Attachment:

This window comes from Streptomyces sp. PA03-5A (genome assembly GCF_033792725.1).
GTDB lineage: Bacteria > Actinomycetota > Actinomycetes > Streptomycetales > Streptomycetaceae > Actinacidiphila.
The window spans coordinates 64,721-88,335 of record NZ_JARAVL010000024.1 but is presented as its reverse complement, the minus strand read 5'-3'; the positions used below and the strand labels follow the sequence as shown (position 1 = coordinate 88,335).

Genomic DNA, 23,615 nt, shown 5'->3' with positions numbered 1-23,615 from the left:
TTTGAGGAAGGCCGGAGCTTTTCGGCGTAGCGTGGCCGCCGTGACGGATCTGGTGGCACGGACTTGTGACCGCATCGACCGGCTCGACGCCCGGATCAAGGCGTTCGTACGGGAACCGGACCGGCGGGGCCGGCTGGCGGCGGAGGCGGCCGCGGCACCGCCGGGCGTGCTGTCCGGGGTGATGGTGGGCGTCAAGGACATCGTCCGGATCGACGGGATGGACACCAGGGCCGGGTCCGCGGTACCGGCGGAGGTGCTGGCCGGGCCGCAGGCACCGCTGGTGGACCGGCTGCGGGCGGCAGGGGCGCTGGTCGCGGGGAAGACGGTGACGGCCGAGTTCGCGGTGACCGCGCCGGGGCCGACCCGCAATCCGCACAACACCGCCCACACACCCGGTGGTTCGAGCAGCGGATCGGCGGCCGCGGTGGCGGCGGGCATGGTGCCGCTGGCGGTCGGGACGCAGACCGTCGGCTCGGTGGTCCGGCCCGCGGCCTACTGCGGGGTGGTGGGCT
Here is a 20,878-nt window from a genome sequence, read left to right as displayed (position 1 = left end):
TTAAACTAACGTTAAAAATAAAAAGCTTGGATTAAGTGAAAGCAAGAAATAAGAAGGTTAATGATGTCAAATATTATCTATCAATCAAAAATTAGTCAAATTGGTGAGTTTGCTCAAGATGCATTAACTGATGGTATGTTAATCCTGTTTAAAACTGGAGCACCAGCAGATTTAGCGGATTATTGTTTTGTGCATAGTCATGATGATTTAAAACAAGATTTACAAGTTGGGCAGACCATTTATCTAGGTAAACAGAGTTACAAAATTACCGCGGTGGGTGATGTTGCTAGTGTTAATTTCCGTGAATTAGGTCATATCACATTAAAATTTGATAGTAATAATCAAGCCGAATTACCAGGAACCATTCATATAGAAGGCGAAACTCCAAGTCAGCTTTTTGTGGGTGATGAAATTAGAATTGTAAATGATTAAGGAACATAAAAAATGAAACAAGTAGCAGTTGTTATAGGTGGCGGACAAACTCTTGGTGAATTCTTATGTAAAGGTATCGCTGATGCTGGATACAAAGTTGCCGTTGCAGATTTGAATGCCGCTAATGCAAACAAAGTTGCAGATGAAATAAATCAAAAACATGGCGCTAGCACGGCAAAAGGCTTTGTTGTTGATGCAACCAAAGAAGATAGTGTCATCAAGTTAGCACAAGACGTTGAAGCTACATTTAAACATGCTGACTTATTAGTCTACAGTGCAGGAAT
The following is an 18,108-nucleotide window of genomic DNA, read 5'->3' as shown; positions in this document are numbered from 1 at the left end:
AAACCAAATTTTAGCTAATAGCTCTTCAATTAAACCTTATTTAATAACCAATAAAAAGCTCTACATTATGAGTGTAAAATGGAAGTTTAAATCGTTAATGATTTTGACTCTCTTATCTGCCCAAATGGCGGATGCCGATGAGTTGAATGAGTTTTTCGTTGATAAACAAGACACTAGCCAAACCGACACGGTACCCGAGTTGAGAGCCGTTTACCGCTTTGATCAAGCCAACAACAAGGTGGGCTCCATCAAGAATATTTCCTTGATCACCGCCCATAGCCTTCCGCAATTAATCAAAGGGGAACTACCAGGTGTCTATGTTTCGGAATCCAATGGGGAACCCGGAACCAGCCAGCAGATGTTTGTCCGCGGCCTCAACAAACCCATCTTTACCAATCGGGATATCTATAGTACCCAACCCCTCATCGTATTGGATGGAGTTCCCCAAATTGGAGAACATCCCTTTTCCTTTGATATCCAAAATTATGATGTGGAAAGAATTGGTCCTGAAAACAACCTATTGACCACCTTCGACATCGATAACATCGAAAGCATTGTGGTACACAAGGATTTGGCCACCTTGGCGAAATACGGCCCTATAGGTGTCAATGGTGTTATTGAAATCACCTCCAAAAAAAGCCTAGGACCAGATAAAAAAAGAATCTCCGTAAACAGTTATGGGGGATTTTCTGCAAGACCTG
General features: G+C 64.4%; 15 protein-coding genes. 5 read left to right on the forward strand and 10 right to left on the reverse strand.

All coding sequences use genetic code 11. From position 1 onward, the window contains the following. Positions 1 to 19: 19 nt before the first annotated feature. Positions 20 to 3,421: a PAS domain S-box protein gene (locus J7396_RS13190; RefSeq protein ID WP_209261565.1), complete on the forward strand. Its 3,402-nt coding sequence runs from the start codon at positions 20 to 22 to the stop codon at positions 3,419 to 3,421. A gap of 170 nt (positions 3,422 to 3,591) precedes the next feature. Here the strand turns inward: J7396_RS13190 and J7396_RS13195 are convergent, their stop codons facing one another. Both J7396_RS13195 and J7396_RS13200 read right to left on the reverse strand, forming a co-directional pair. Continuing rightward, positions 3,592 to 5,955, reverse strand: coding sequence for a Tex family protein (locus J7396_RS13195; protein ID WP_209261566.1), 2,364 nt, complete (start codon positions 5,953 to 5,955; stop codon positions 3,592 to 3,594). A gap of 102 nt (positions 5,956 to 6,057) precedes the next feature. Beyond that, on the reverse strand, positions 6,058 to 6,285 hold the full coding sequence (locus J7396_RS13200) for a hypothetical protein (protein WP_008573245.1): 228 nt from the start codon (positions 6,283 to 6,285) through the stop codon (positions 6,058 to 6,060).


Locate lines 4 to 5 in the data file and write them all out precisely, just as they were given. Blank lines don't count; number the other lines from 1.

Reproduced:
Genomic DNA, 23,615 nt, shown 5'->3' with positions numbered 1-23,615 from the left:
TTTGAGGAAGGCCGGAGCTTTTCGGCGTAGCGTGGCCGCCGTGACGGATCTGGTGGCACGGACTTGTGACCGCATCGACCGGCTCGACGCCCGGATCAAGGCGTTCGTACGGGAACCGGACCGGCGGGGCCGGCTGGCGGCGGAGGCGGCCGCGGCACCGCCGGGCGTGCTGTCCGGGGTGATGGTGGGCGTCAAGGACATCGTCCGGATCGACGGGATGGACACCAGGGCCGGGTCCGCGGTACCGGCGGAGGTGCTGGCCGGGCCGCAGGCACCGCTGGTGGACCGGCTGCGGGCGGCAGGGGCGCTGGTCGCGGGGAAGACGGTGACGGCCGAGTTCGCGGTGACCGCGCCGGGGCCGACCCGCAATCCGCACAACACCGCCCACACACCCGGTGGTTCGAGCAGCGGATCGGCGGCCGCGGTGGCGGCGGGCATGGTGCCGCTGGCGGTCGGGACGCAGACCGTCGGCTCGGTGGTCCGGCCCGCGGCCTACTGCGGGGTGGTGGGCT